Textfire Golf

by Adam Cadre profile


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4 of 4 people found the following review helpful:
IF game and golf simulator in one package, September 18, 2011
by Victor Gijsbers (The Netherlands)

I know little about golf; in fact, my golf knowledge has increased significantly by playing Textfire Golf. So I cannot comment on the accuracy of the representation of golf that Cadre gives us, but it feels realistic and detailed to a non-golfer.

That is important because Textfire Golf is, first and foremost, a golf game. You get a description of the course you are on, you select a club, and then you type "swing". This will open up a little semi-graphical interface in the title bar in which you have to press a key at the right time to indicate first the strength and then the direction of your shot. The aim is... well, the aim supposedly is to finish the 9-hole course in as few hits as possible. So at the core, here, we have an arcade game. (Don't worry if you're really bad at this, though: you can "undo" whenever you want.)

But there is also real interactive fiction going on. You can type any command you want, and interactions with the environment and with your three fellow golfers (some guys from work who have invited you to join them) are possible and sometimes lead to startling results. Your fellow golfers continually comment on how the game is going, and the final result of the game will depend on their scores as well as yours.

The combination works surprisingly well. The arcade game is entertaining and gives us something to do, while the characters keep us interested in completing the game. It's a weird little set-up, but definitely worth experiencing.

Should that be four stars? In the end, I decided to give the game three stars because the arcade part of the game is just not that interesting in the long run. Replaying the game will give you different endings, but not many people will be replaying this game more than once or twice.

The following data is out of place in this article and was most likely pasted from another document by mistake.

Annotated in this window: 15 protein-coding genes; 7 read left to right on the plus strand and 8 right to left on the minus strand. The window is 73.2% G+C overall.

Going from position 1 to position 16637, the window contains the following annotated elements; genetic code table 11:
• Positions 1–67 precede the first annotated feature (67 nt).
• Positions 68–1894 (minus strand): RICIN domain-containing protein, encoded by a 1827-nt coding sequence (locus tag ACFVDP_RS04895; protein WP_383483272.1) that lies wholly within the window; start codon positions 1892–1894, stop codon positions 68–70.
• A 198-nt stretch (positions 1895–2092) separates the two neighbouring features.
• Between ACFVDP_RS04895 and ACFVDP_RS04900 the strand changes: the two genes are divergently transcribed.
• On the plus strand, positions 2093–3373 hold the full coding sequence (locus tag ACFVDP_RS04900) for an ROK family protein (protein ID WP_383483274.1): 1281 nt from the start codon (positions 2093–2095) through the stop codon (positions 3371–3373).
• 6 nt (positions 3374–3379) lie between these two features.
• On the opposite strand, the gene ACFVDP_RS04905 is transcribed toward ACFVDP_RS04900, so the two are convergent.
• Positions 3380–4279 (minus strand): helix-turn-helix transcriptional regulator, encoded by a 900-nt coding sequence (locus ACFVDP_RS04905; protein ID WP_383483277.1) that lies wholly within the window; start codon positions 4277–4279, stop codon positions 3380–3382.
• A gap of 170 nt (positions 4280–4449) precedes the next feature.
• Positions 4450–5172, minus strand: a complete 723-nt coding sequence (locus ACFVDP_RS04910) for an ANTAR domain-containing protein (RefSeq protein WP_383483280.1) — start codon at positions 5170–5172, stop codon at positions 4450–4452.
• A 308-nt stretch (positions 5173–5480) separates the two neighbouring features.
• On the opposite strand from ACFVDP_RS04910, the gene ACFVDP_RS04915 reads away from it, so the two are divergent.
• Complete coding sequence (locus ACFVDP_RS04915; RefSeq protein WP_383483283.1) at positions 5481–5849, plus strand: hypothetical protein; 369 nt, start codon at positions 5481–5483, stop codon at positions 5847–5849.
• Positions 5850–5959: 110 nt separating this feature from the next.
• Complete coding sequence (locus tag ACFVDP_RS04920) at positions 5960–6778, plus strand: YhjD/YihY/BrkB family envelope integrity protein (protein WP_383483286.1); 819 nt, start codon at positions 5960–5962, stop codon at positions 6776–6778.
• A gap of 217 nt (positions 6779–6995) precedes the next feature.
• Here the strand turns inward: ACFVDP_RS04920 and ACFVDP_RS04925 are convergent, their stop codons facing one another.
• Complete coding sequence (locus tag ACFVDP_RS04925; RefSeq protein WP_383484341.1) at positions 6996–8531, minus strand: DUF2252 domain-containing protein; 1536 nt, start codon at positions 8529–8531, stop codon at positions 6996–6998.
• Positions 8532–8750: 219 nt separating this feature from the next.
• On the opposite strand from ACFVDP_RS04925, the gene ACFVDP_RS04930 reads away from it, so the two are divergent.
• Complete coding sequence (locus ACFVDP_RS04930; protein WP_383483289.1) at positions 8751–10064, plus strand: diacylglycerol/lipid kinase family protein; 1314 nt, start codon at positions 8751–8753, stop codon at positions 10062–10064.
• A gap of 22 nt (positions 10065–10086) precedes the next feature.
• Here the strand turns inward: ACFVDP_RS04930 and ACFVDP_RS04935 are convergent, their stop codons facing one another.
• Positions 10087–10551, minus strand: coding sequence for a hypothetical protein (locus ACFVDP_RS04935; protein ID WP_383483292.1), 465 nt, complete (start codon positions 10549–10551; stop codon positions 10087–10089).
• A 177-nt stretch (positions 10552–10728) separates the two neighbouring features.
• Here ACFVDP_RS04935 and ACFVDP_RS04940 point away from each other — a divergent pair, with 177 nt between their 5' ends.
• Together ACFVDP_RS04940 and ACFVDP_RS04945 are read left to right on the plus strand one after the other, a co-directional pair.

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Emily Short, September 4, 2011 - Reply
This is interesting. My take on it was rather that the point of the game was to (Spoiler - click to show)manipulate your colleagues via the medium of golf rather than to win per se -- a typical Cadre-esque bit of misdirection there. Which made the game more intriguing to me -- enough to make it worth replaying a couple of times.
Victor Gijsbers, September 18, 2011 - Reply
Emily, perhaps I am missing something, but how do you manipulate your fellow players? I replayed the game and I understand that the end depends on the order in which the players finish. But you cannot influence the scores of other people, can you?
Emily Short, September 19, 2011 - Reply
Scores, no, not that I'm aware of; but you can manipulate their feelings and reactions, I think including some reactions during the game as well as at the end. (As I recall, anyway -- it's been years since I played.)
Victor Gijsbers, September 24, 2011 - Reply
Hm, OK. I can't say that I found any rich ways of interacting with the characters during the game, but perhaps I didn't look well enough or I wasn't perceptive enough. (The major problem of reviewing interactive works, of course.)
Victor Gijsbers, September 5, 2011 - Reply
I believe you may be right. (Spoiler - click to show)(The ending where you win the golf game is certainly not the "winning" ending, as one of course suspects from the beginning.) But I wasn't too eager to try the game again, because I had hit quite enough space bars -- if you see what I mean. So there may be interesting misdirection, but I wasn't provided with enough incentive to explore other directions.

This may just be apathy on my part, though. I see you have given the game five stars, and that might be inspire me to try again.
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